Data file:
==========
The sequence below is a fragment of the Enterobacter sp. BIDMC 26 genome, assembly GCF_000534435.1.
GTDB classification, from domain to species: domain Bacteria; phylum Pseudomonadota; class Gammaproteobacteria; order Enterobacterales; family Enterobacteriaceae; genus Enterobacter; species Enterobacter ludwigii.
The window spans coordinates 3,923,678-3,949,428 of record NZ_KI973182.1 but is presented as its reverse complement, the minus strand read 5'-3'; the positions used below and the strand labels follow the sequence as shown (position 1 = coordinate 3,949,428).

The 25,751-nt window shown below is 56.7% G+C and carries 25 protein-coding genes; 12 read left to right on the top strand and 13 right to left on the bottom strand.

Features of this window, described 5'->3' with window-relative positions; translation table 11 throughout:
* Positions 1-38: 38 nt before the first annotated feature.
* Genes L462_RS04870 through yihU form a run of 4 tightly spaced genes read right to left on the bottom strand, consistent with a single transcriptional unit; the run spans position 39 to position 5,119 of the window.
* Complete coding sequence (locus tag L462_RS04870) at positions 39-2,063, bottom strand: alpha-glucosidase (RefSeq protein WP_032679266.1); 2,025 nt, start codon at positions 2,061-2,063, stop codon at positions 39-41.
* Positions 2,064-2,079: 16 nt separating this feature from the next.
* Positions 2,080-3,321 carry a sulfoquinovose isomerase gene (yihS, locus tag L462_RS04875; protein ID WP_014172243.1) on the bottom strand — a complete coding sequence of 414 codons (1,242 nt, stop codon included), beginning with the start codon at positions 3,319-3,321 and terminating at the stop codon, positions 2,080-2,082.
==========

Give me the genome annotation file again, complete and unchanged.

The sequence below is a fragment of the Enterobacter sp. BIDMC 26 genome, assembly GCF_000534435.1.
GTDB classification, from domain to species: domain Bacteria; phylum Pseudomonadota; class Gammaproteobacteria; order Enterobacterales; family Enterobacteriaceae; genus Enterobacter; species Enterobacter ludwigii.
The window spans coordinates 3,923,678-3,949,428 of record NZ_KI973182.1 but is presented as its reverse complement, the minus strand read 5'-3'; the positions used below and the strand labels follow the sequence as shown (position 1 = coordinate 3,949,428).

The 25,751-nt window shown below is 56.7% G+C and carries 25 protein-coding genes; 12 read left to right on the top strand and 13 right to left on the bottom strand.

Features of this window, described 5'->3' with window-relative positions; translation table 11 throughout:
* Positions 1-38: 38 nt before the first annotated feature.
* Genes L462_RS04870 through yihU form a run of 4 tightly spaced genes read right to left on the bottom strand, consistent with a single transcriptional unit; the run spans position 39 to position 5,119 of the window.
* Complete coding sequence (locus tag L462_RS04870) at positions 39-2,063, bottom strand: alpha-glucosidase (RefSeq protein WP_032679266.1); 2,025 nt, start codon at positions 2,061-2,063, stop codon at positions 39-41.
* Positions 2,064-2,079: 16 nt separating this feature from the next.
* Positions 2,080-3,321 carry a sulfoquinovose isomerase gene (yihS, locus tag L462_RS04875; protein ID WP_014172243.1) on the bottom strand — a complete coding sequence of 414 codons (1,242 nt, stop codon included), beginning with the start codon at positions 3,319-3,321 and terminating at the stop codon, positions 2,080-2,082.